• [0033]
    In accordance with one preferred embodiment of this invention, internal manifold fuel cell stacks 50 are clamped by mechanical springs 40, as shown in FIG. 7. The air from turbogenerator 36 enters housing 11 by flushing through mechanical springs 40, thereby shielding mechanical springs 40 from the high temperature environment in housing 11. Inside housing 11, the air also flows through the enclosure space to air preheat panel slots 63 (FIG. 4). Introduction of the air into housing 11 in this manner eliminates the piping requirements for the air of conventional systems and prevents any accumulation of combustible gases leaked from the stacks and other equipment by burning off these gases. As a result, a separate purge gas for housing 11 is not necessary. And, finally, no hydrogen can be present outside of the housing 11, as a result of which there is no need for the electrical equipment disposed outside of the housing 11, such as air blower motors, to be hydrogen-explosion proof. For safety, the air temperature and combustible concentration inside housing 11 are continuously monitored to detect any significant gas leakage from the stacks and other equipment. When a significant leakage is detected, the system is shutdown.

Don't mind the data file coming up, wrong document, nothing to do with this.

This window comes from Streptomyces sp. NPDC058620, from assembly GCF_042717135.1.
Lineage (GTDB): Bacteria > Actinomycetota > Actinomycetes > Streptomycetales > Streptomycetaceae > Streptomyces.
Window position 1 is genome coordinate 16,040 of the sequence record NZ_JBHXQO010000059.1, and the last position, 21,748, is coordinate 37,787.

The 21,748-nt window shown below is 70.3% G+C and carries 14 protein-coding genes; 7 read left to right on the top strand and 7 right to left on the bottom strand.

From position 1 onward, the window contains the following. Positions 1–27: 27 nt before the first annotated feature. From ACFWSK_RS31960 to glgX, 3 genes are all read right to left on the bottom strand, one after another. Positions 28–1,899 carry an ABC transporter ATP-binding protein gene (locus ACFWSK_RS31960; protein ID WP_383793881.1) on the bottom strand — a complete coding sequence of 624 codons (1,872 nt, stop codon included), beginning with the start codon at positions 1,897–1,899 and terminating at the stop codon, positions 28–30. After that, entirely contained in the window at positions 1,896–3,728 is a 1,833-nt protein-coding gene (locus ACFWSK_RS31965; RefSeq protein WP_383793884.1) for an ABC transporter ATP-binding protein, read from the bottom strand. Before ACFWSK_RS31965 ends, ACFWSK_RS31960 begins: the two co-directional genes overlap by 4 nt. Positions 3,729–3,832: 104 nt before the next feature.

• [0034]
    While in the foregoing detailed description this invention has been described in relation to certain preferred embodiments thereof, and many details have been set forth for purposes of illustration, it will be apparent to those skilled in the art that the invention is susceptible to additional embodiments and that certain of the details described herein can be varied considerably without departing from the basic principles of the invention.

Claims (17)

I claim: